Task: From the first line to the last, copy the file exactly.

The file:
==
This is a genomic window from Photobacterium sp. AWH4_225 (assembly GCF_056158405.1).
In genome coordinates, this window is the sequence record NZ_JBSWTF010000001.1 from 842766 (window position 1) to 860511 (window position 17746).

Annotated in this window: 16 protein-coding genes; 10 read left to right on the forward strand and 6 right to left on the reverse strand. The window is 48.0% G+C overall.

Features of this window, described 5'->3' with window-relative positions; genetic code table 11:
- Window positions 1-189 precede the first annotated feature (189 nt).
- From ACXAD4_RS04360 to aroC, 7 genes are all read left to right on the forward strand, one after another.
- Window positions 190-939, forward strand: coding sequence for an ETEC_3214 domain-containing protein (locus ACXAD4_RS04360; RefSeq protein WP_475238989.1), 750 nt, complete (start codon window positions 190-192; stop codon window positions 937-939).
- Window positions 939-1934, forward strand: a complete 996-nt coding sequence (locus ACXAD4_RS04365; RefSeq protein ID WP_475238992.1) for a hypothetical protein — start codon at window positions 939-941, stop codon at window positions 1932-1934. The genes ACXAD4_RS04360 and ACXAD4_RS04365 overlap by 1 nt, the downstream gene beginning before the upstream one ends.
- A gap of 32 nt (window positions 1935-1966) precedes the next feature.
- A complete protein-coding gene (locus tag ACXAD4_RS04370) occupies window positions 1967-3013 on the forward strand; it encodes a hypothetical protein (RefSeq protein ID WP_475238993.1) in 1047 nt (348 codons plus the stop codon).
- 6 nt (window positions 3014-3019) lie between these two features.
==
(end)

This is a genomic window from Photobacterium sp. AWH4_225 (assembly GCF_056158405.1).
In genome coordinates, this window is the sequence record NZ_JBSWTF010000001.1 from 842766 (window position 1) to 860511 (window position 17746).

Annotated in this window: 16 protein-coding genes; 10 read left to right on the forward strand and 6 right to left on the reverse strand. The window is 48.0% G+C overall.

Features of this window, described 5'->3' with window-relative positions; genetic code table 11:
- Window positions 1-189 precede the first annotated feature (189 nt).
- From ACXAD4_RS04360 to aroC, 7 genes are all read left to right on the forward strand, one after another.
- Window positions 190-939, forward strand: coding sequence for an ETEC_3214 domain-containing protein (locus ACXAD4_RS04360; RefSeq protein WP_475238989.1), 750 nt, complete (start codon window positions 190-192; stop codon window positions 937-939).
- Window positions 939-1934, forward strand: a complete 996-nt coding sequence (locus ACXAD4_RS04365; RefSeq protein ID WP_475238992.1) for a hypothetical protein — start codon at window positions 939-941, stop codon at window positions 1932-1934. The genes ACXAD4_RS04360 and ACXAD4_RS04365 overlap by 1 nt, the downstream gene beginning before the upstream one ends.
- A gap of 32 nt (window positions 1935-1966) precedes the next feature.
- A complete protein-coding gene (locus tag ACXAD4_RS04370) occupies window positions 1967-3013 on the forward strand; it encodes a hypothetical protein (RefSeq protein ID WP_475238993.1) in 1047 nt (348 codons plus the stop codon).
- 6 nt (window positions 3014-3019) lie between these two features.